It appears if a television of size is going to be viewed in this room, it is going to have to be mounted over the fireplace. With that being said, I am trying to embrace that reality. I never questioned if I would put a television in this room since the views (and sounds) from this room’s windows are of a
lively, charming town- I knew the room was the perfect place for laughing at my favorite comedies and cheering for the Cardinals! The front windows have lovely, old drippy lead glass, two of the walls house magnificent pocket doors and the final wall as you can see is home to a delicate fireplace…….yes that will be crowned with a sizable television. GO CARDS!
Sutherland Hill’s dining room is not only one of my favorite rooms but also one of my most perplexing from a design perspective. The scale is massive compared to any other dining space I have ever inhabited. I am fairly certain I don’t want to devote such a huge, great space to just formal dinners. The room’s southern exposure is enhanced by the Sutherland Hill’s only bay window- and WHAT a bay window it is! It’s scale is perfectly matched to that of this expansive dining room. The wallpaper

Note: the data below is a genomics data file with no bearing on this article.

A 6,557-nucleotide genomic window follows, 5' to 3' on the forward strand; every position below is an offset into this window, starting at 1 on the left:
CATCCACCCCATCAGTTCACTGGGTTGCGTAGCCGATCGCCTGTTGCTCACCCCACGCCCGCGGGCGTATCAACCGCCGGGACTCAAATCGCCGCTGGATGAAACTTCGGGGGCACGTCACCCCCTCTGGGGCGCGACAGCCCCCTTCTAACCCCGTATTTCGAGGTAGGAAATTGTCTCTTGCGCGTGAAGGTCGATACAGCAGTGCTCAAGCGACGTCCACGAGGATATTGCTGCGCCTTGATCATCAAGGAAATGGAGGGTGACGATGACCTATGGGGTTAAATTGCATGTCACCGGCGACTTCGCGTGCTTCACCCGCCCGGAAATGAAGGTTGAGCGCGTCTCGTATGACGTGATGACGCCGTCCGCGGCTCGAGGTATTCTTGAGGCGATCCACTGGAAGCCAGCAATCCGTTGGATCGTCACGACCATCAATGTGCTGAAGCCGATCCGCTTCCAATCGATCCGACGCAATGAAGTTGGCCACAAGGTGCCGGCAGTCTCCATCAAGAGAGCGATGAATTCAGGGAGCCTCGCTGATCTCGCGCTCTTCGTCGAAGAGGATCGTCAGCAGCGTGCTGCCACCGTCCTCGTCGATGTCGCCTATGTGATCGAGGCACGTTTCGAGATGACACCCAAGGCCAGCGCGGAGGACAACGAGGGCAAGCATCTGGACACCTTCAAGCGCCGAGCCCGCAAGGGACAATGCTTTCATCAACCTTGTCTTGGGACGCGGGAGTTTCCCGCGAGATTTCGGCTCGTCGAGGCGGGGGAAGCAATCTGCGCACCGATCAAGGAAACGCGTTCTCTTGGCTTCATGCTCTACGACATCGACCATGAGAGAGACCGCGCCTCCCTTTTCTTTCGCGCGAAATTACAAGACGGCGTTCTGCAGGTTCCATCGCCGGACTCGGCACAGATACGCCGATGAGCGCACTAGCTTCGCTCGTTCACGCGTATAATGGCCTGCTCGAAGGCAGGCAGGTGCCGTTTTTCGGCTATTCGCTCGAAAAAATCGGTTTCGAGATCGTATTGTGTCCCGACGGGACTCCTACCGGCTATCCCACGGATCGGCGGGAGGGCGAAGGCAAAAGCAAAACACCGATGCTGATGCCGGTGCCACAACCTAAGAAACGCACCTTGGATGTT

is probably from the sixties and I think the light fixture must have been a Bonanza Steak House cast off! The layers of wallpaper have sparked a lot of curiosity.
Sutherland Hill’s attic was left nearly untouched, except for the
addition of some “modern” hvac equipment and the more current plumbing stack not even a light fixture had been added. Growing up in suburban ranch style homes, I never imagined I would get to spend so much time in such a great attic space! The views are spectacular, perhaps if Rapunzel’s views were as such her prince would have relocated to the dark forest.
the dining room
Sutherland Hill’s dining room is not only one of my favorite rooms but also one of my most perplexing from a design perspective. The scale is massive compared to any other dining space I have ever inhabited. I am fairly certain I don’t want to devote such a huge, great space to just formal dinners. The room’s southern exposure is enhanced by the Sutherland Hill’s only bay window- and WHAT a bay window it is! It’s scale is perfectly matched to that of this expansive dining room. The wallpaper is probably from the sixties and I think the light fixture must have been a Bonanza Steak House cast off!
The layers of wallpaper have sparked a lot of curiosity.
door finally arrived! We really had no choice but to replace the former door, it was actually only a storm door and was never intended to block drafts and drastic temperatures. The new door, though lacking the character of